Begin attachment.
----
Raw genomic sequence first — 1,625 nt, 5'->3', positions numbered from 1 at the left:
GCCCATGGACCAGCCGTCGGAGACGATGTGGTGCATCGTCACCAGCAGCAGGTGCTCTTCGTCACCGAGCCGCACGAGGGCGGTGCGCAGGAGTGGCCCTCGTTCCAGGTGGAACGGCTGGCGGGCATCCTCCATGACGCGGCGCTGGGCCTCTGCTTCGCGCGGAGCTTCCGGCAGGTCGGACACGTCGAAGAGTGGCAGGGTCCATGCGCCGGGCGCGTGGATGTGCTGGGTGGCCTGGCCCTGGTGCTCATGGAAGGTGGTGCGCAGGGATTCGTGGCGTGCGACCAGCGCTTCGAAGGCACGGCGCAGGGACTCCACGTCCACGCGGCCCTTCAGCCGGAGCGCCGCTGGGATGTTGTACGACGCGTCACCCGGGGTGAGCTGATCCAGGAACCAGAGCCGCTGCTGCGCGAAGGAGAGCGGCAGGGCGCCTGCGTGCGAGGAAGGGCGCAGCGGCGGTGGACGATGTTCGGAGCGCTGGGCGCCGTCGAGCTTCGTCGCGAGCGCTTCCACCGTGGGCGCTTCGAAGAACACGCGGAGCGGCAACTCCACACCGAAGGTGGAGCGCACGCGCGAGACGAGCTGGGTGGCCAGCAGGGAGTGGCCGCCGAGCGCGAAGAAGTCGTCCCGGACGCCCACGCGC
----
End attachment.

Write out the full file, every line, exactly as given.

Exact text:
Raw genomic sequence first — 1,625 nt, 5'->3', positions numbered from 1 at the left:
GCCCATGGACCAGCCGTCGGAGACGATGTGGTGCATCGTCACCAGCAGCAGGTGCTCTTCGTCACCGAGCCGCACGAGGGCGGTGCGCAGGAGTGGCCCTCGTTCCAGGTGGAACGGCTGGCGGGCATCCTCCATGACGCGGCGCTGGGCCTCTGCTTCGCGCGGAGCTTCCGGCAGGTCGGACACGTCGAAGAGTGGCAGGGTCCATGCGCCGGGCGCGTGGATGTGCTGGGTGGCCTGGCCCTGGTGCTCATGGAAGGTGGTGCGCAGGGATTCGTGGCGTGCGACCAGCGCTTCGAAGGCACGGCGCAGGGACTCCACGTCCACGCGGCCCTTCAGCCGGAGCGCCGCTGGGATGTTGTACGACGCGTCACCCGGGGTGAGCTGATCCAGGAACCAGAGCCGCTGCTGCGCGAAGGAGAGCGGCAGGGCGCCTGCGTGCGAGGAAGGGCGCAGCGGCGGTGGACGATGTTCGGAGCGCTGGGCGCCGTCGAGCTTCGTCGCGAGCGCTTCCACCGTGGGCGCTTCGAAGAACACGCGGAGCGGCAACTCCACACCGAAGGTGGAGCGCACGCGCGAGACGAGCTGGGTGGCCAGCAGGGAGTGGCCGCCGAGCGCGAAGAAGTCGTCCCGGACGCCCACGCGC